City & State or ZIP Tonight, this weekend, May 5th...
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Flavor tripping at Three Sheets

MIracleFruit_Image_ApprovedThe new Sandy Springs lounge Three Sheets features comfy seating on overstuffed sofas, a humidor filled with cigars, a full menu of plates big and small, live music and a list of trendy cocktails with names like “Rain,” “Storm” and “Cloud.”

And, then, every Wednesday night Three Sheets offers to mess up people’s taste buds but good at a “flavor tripping party.”

On these evenings, a small group of guests gathers together to ingest Tic Tac-sized red berries called miracle fruit and, for the next hour or so, marvel at their effect. No, these people won’t see pink elephants flying through the room, but rather find the flavors of familiar foods — provided by Three Sheets chef Josh Carden — altered.

Even though the miracle fruit (a West African plant taxonomically known as Synsepalum dulcificum) and its properties have been known for centuries, flavor tripping parties came into semi-underground vogue a couple of years ago, after a pair of New York Times reporters attended one. The article had fun tripping over the connotations of “tripping,” and almost made it sound like all tongue-to-brain flavor references were short-circuited by the miracle fruit. One guest swirled lemon sorbet into a glass of stout and tasted a chocolate shake, while another drizzled Tabasco onto a friend’s tongue, who in turn declared it tasted of “hot doughnut glaze.”

Perhaps she was having a psychedelic Krispy Kreme flashback.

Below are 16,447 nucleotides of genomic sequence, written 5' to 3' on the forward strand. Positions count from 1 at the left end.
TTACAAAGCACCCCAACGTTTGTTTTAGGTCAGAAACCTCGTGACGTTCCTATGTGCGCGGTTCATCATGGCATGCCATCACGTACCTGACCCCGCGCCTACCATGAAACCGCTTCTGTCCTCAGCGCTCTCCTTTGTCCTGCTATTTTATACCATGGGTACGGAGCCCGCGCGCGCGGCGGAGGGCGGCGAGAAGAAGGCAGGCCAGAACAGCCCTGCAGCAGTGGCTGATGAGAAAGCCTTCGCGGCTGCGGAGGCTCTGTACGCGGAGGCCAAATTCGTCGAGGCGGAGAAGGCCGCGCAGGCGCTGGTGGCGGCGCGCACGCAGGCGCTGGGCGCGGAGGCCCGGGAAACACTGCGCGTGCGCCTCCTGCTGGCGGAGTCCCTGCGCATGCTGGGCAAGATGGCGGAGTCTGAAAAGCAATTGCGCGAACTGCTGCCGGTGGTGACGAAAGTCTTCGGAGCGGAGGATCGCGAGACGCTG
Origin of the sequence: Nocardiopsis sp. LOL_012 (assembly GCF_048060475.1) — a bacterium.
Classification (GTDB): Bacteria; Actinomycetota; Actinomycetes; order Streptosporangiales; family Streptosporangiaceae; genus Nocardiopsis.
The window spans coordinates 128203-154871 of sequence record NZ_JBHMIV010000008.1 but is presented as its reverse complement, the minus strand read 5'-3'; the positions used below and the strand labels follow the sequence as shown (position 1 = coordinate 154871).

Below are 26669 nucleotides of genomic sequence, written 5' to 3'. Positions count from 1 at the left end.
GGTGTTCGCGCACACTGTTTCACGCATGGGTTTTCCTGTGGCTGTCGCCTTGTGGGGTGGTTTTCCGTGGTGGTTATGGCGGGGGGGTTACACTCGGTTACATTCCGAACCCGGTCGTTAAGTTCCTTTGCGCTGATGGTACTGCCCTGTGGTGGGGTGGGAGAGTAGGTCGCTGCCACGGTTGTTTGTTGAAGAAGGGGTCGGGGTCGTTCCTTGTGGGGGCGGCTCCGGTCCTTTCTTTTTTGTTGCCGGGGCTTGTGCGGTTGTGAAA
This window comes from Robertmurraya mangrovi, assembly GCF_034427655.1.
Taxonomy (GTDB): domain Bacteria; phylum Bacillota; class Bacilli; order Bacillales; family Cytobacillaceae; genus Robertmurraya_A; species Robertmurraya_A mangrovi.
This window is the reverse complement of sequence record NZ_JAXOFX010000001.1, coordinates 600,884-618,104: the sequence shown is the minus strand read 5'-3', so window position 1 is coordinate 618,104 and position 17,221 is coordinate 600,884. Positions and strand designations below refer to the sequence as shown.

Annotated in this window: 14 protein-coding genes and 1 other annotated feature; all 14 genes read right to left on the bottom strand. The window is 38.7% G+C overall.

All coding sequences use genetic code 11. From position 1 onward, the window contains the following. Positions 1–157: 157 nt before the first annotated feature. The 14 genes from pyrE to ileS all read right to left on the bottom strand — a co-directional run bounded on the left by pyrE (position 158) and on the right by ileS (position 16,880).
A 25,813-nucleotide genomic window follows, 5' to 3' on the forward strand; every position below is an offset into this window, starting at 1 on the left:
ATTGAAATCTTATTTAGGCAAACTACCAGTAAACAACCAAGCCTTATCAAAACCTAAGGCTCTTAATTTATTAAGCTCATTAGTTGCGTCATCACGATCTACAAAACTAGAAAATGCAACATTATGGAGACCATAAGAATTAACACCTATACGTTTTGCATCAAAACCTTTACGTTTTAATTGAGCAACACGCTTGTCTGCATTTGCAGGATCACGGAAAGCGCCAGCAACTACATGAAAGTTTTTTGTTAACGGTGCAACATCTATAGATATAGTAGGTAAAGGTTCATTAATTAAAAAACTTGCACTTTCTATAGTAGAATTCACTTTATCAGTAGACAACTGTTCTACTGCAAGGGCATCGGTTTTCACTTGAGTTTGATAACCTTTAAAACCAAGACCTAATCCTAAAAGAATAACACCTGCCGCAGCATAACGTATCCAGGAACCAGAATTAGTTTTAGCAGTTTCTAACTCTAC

In fact, the miracle fruit does something a little simpler on a physiological level. A chemical in the berry’s pulp called miraculin binds with taste buds and tricks them into perceiving sour flavors as sweet. So Tabasco, which is acidic, would taste sweet — as would lemons, salad dressing and many other foods. Items that are both acidic and sweet, such as cola, would taste cloyingly sweet.

As far as associations to other flavors, that’s where your brain kicks in. Lemon sorbet would sweeten a porter and bring out the chocolaty flavors in this beer brewed with dark malts.

If you want to try the miracle fruit at Three Sheets, you’ll have to wait a couple of Wednesdays, as tomorrow’s and next week’s flavor tripping parties are sold out. (Admission costs $20 for one berry and assorted foods to sample, but not drinks.) But the lounge will hold the events throughout the summer. Reserve online.

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June 16th, 2010
12:25 am


June 16th, 2010
12:37 pm

Maybe this could make beets taste good. What’s the opposite of dirt?

[...] The AJC’s John Kessler writes on his blog about “flavor tripping,” in which a tiny “miracle fruit” makes your taste buds think that sour is sweet. Sandy Springs’ lounge Three Sheets offers the fruit and subsequent tasting menu on Wednesdays by reservation only. [...]


July 1st, 2010
6:08 pm

Sounds great. Wish I lived in or around Atlanta, but I let a few friends know. They’re definitely going to come flavor trip one of these Wednesdays. In my experience, rhubarb tasted like sugar cane. I had better luck with Guinness by itself instead of adding lemon sorbet (I ruined it with the sorbet…too sweet). The miracle fruit made the Guinness taste great. Cheers.